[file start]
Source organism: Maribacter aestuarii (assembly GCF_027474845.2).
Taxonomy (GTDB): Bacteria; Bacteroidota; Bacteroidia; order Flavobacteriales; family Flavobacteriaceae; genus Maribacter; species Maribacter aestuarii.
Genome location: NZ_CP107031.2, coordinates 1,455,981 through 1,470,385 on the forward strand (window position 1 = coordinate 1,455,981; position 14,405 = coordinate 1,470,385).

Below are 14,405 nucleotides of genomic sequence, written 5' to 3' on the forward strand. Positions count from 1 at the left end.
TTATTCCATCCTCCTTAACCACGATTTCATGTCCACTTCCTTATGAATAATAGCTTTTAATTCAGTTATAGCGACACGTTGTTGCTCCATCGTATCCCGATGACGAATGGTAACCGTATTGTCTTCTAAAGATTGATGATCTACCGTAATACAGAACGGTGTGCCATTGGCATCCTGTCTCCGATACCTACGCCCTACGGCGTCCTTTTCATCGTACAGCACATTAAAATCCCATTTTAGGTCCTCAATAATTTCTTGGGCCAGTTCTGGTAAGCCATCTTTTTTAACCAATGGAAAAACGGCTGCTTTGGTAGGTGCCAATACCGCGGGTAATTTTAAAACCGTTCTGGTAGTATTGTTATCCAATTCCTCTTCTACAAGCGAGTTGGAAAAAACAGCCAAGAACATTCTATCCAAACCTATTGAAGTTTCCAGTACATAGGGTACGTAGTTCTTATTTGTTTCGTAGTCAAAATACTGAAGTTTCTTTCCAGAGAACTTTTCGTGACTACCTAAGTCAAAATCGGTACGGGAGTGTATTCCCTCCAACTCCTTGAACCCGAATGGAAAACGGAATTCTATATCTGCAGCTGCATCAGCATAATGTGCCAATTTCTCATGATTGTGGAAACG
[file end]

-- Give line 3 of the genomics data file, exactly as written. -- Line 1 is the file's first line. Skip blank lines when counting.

Genome location: NZ_CP107031.2, coordinates 1,455,981 through 1,470,385 on the forward strand (window position 1 = coordinate 1,455,981; position 14,405 = coordinate 1,470,385).